As a visually impaired person), it has always been difficult for me to read books in print, but Audible makes books enjoyable again!
Both this and it's predecessor, The Omen Machine, are very dark compared to the rest of series. I can't decide which take is better, the original books or the new, darker side of the story. They're both great and highly recommended. Anyway, I loved this book!
I love to read and since 2011 I have been mostly listening to audiobooks because oftentimes there is nothing like a good narrator.
I'll mention it because it's mentioned in the book description and review so I'm not Spoiling anything, once again Richard can't use his magic. How many times has Mr Goodking played this card? I really hope he gets around to Richard really learning about his power soon. This "anger" is the key to a war wizard's power is just plain incorrect and Mr Goodkind knows it. The readers know it. In the Temple of the Winds Richard learned all about everything in the Temple as well as his Power, so he was able to use his gift at will. He was bored sitting on his throne and with no anger involved he was able to use his magic. I'm thinking Mr Goodkind is saving this part of the story for a later book and Richard will probably learn that his Gift involves the "Balance" they keep talking about and just like with the Sword of Truth, his power will have both the anger and the love aspects to it. (and boredom as well if the Temple of the Winds events can be applied)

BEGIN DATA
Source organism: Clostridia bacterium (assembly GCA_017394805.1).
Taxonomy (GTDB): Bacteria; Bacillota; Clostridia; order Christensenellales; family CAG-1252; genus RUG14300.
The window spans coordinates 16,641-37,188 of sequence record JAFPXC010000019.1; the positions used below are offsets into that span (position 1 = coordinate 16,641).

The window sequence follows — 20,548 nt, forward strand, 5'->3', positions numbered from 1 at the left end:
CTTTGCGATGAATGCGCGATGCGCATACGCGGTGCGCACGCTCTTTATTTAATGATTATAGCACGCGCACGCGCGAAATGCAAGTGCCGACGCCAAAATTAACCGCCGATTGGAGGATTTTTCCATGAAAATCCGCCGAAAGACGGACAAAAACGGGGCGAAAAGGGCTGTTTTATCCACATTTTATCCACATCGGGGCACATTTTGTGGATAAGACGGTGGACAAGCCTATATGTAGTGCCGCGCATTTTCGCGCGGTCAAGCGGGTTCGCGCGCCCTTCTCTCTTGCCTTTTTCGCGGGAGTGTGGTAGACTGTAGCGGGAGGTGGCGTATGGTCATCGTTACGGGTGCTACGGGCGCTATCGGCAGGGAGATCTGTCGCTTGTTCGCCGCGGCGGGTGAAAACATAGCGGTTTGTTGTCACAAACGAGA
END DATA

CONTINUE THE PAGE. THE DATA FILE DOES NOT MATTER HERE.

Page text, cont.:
Regardless, this isn't his best work but it's not his worst. I was surprised at some of the events and I am actually looking forward to the next book. something happened at the end here (No Spoilers, its ok) that at first I was shocked and a little angry, but then as I thought about it, I was more and more intrigued. I think we'll get to see one of the main characters grow as the haven't yet since they were introduced. I'm sorry to be so vague but I don't want to ruin someone's read or give out a Spoiler.